I wrote a lot when I was in my last two years of high school. We moved to a different state where I went to a small school and had no friends–a big difference from where I came from, where I spent the fall and spring on the varsity crew team and summers at the mall with friends. I had nothing to do, so I wrote, and it took me out of the world I was living in and brought me to where I desperately wanted to be: someplace else. 

Back then, I did have people I was close to that read my work. My dad read a few chapters of my first ever completed book, Living Brighter, and so did one of my friends from back home. But over time, no one else felt like reading. In fall of 2012, I finished Euphoria, my least popular book. My sister asked me what I wanted for Christmas. I said, “All I want is for you to read Euphoria.” The story was about 80 pages long at the time, and being a fast reader, I figured it wouldn’t take her more than a few hours. Christmas morning, to my disappointment, I was given a Spongebob DVD. 

Two weeks ago, my mom had surgery and couldn’t leave the house. She told me before I left for work, “What am I going to do all day?” 

“Read Saving Flight 926. I need feedback before doing the rewrite,” I said. “You know how to get on my Wattpad.” 

Nine hours later when I returned home, she had not even gone through Wattpad, and was instead playing Cookie Jam. And don’t even get me started on how much I have to beg my boyfriend to click through a chapter. 

At the end of the day, I mostly feel disappointed. All I think is, “Is my writing that awful?” These are the people who encourage me constantly. Sometimes it just doesn’t make sense. But then I realized that there are probably a million other fellow writers who are having the same problem. 

So, what do you do if no one wants to read? Here’s what I learned. 

1. Don’t Beg

Begging can lead to people being forced to read if they don’t want to, and the classic, “I’ll check it out right now.” While you sit there awkwardly and wait for them to finish (which has happened to me way too many times.)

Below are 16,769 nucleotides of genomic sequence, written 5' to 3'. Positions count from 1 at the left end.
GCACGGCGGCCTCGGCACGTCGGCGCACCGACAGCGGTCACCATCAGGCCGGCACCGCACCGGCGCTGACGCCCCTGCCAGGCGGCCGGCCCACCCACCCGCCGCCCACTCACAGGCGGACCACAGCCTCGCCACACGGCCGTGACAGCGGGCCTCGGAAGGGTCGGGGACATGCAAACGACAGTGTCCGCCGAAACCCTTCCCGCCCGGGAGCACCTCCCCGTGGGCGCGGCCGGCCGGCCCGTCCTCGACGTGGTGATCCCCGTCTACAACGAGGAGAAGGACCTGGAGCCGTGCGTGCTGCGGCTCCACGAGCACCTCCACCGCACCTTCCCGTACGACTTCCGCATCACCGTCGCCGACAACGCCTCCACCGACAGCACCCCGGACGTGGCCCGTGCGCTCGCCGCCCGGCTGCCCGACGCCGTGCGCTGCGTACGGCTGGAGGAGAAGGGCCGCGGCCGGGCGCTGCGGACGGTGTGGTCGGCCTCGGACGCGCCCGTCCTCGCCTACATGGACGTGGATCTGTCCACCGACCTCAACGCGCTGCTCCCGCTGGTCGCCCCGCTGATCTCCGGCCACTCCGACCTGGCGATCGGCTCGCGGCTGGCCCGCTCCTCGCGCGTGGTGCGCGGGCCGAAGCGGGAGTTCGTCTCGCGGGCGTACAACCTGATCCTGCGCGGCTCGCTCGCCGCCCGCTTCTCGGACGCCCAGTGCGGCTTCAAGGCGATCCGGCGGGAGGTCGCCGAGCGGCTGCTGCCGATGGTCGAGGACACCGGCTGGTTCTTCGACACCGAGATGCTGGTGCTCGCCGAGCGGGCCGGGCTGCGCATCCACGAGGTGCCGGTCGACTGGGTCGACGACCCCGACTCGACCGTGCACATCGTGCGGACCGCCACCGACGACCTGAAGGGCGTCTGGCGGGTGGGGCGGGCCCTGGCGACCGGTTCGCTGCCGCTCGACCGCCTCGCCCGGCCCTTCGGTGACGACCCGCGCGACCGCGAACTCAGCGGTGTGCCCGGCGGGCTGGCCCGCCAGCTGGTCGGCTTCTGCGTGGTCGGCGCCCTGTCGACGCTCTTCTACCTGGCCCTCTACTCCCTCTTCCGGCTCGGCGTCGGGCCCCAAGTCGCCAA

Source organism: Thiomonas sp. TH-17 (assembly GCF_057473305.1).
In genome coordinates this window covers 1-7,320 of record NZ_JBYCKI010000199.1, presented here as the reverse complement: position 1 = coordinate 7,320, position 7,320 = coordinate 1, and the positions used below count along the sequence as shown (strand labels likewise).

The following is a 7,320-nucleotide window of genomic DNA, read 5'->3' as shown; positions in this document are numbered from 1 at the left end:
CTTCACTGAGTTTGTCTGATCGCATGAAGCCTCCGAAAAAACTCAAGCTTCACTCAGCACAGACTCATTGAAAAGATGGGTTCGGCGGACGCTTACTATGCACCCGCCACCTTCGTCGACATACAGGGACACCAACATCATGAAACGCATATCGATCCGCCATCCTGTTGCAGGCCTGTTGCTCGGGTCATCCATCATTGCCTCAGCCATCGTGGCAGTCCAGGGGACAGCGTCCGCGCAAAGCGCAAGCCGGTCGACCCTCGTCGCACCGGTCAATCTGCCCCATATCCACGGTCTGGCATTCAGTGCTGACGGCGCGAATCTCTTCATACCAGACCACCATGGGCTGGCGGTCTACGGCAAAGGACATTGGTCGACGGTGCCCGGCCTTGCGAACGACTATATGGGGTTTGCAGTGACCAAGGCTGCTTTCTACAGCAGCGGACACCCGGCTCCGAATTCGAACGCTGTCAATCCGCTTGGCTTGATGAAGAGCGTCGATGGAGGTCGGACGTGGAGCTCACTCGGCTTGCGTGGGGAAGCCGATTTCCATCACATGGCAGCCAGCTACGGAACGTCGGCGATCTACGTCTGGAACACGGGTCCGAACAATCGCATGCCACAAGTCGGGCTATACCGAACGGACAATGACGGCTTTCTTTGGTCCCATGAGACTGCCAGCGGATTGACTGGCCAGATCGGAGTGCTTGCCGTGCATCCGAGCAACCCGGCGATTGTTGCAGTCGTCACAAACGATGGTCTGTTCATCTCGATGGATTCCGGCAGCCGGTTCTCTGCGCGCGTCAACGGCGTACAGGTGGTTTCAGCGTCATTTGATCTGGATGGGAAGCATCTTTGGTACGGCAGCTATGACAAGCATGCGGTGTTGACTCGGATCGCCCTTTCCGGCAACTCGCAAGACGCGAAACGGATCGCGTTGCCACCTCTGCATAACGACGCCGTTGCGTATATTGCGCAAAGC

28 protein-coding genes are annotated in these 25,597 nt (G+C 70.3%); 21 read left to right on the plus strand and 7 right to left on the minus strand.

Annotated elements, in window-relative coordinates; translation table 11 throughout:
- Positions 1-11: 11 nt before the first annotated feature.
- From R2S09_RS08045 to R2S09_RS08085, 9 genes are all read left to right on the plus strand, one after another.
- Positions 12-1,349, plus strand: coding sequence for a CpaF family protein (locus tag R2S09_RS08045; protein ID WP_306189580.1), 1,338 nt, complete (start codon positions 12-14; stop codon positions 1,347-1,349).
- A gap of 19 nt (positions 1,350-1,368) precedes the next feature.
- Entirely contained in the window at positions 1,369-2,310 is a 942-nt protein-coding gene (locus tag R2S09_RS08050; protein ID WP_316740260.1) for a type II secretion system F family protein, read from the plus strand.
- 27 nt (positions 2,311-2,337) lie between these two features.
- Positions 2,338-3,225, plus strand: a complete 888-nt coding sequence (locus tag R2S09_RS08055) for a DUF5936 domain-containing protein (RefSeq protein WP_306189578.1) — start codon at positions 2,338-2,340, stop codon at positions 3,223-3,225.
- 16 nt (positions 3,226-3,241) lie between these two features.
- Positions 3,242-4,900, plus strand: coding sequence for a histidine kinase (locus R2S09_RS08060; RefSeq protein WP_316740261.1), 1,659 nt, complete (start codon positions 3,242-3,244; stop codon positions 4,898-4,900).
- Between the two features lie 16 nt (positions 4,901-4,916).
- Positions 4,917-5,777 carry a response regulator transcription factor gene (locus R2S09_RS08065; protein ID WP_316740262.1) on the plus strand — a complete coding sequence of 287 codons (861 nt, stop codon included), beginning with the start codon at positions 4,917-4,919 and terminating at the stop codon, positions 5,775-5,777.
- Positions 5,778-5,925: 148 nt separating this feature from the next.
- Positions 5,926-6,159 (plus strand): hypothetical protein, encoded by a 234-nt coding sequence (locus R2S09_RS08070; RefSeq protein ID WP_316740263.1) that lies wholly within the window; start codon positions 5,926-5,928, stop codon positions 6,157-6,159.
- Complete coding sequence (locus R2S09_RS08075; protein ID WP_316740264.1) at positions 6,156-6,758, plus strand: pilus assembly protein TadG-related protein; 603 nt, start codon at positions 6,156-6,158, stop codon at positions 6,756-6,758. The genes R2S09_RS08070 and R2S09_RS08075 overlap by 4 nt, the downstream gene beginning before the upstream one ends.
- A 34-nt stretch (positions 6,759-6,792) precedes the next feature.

2. Try to Understand

Maybe my mom just wanted to play Cookie Jam instead. Maybe your friend and relatives are actually busy. Or, try putting yourself in their shoes. Personally if it was me I’d be reading my friends’ things like I always do, BUT maybe they just don’t want to. I mean, everyone has things they don’t want to do. 

3. Come to Terms With It

While it does feel upsetting and insulting, I’ve come to terms with the fact that some people may just not want to read your stuff. Why would my boyfriend want to read a gooey romance? Or why would my sister want to read fantasy when she loves horror? And you know what? If they don’t want to read it, that’s OKAY. As authors, we know that tons of people won’t like our work, and our friend and family are just a handful. 

4. Don’t Let it Stop You

Long story short, don’t let anything stop you from going after your writing dreams. 

It really stinks when people we’re close to won’t read the work we’ve put so much time into. While it may be hard to understand why, it is possible.